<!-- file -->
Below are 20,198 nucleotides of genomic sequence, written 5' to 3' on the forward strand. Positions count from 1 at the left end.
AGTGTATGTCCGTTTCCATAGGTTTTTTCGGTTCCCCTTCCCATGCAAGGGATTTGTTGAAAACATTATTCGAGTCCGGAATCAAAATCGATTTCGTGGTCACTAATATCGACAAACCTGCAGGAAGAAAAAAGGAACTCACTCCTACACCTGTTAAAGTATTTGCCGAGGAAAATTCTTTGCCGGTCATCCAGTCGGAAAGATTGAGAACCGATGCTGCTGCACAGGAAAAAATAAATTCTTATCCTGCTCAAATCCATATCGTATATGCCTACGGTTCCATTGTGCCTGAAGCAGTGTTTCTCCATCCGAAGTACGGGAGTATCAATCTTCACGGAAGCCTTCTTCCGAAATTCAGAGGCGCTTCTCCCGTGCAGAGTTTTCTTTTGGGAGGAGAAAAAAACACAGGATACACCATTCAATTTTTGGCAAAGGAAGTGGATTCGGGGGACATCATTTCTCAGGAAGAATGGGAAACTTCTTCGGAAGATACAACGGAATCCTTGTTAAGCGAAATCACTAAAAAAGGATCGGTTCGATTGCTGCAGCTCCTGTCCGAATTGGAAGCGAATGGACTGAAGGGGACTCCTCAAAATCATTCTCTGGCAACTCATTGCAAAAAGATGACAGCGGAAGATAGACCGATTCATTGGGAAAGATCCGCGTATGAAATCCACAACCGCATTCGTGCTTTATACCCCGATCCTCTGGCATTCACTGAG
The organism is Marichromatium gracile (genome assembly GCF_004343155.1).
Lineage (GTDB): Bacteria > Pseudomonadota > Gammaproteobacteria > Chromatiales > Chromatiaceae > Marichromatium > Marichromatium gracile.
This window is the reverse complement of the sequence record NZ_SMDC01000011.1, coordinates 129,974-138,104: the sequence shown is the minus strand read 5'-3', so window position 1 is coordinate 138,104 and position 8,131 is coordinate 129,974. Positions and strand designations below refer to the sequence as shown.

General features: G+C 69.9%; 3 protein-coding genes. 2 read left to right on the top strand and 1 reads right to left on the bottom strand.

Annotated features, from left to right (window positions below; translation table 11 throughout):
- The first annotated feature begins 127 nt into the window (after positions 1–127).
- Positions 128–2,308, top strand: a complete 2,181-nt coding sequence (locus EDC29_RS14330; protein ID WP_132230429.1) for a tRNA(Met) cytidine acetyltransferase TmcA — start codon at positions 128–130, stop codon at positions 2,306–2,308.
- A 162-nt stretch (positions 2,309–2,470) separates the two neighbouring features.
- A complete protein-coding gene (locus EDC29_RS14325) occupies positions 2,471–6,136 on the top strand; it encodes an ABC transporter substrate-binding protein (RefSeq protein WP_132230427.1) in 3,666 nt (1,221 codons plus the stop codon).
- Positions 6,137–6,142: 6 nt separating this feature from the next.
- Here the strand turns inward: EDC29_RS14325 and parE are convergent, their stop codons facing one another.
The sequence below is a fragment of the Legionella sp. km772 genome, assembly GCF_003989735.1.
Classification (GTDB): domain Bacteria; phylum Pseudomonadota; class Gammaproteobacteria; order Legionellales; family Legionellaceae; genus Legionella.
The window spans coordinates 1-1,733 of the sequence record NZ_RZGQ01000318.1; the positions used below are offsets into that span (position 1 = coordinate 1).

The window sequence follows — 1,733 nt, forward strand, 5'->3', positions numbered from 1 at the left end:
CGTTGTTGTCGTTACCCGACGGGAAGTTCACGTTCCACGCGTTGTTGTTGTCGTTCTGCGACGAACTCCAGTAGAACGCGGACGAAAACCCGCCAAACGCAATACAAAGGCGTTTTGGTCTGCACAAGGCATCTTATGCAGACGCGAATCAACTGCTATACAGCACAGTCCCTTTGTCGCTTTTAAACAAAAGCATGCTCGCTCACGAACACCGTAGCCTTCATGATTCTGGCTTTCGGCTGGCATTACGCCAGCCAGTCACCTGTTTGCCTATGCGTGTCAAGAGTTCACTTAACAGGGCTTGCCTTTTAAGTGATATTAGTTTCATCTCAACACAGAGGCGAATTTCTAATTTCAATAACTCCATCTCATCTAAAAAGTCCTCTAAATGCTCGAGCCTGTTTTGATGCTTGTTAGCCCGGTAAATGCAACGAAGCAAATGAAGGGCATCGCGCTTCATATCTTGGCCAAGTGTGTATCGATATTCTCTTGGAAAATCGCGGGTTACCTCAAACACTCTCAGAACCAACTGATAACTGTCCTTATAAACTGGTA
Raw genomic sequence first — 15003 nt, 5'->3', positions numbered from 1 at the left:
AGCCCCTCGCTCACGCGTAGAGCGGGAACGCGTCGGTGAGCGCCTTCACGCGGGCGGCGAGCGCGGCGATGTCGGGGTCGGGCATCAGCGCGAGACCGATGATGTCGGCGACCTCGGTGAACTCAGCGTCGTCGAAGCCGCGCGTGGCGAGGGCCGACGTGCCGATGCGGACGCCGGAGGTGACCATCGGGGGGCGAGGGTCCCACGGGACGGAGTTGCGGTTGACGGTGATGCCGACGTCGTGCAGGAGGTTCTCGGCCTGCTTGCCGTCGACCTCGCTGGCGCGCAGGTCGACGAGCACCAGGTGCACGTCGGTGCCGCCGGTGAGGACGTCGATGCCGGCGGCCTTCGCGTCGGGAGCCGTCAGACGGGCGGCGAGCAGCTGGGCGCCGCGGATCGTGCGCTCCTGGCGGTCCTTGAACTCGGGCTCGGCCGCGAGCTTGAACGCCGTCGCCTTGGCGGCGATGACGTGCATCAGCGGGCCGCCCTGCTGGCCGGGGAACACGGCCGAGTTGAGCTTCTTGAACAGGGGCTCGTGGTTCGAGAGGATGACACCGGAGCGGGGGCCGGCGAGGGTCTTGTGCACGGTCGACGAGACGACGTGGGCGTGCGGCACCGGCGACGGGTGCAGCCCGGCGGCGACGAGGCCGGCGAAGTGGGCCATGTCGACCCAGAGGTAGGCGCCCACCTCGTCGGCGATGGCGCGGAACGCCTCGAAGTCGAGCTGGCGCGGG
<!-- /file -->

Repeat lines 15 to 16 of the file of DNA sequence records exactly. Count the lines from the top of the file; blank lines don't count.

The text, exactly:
Classification (GTDB): domain Bacteria; phylum Pseudomonadota; class Gammaproteobacteria; order Legionellales; family Legionellaceae; genus Legionella.
The window spans coordinates 1-1,733 of the sequence record NZ_RZGQ01000318.1; the positions used below are offsets into that span (position 1 = coordinate 1).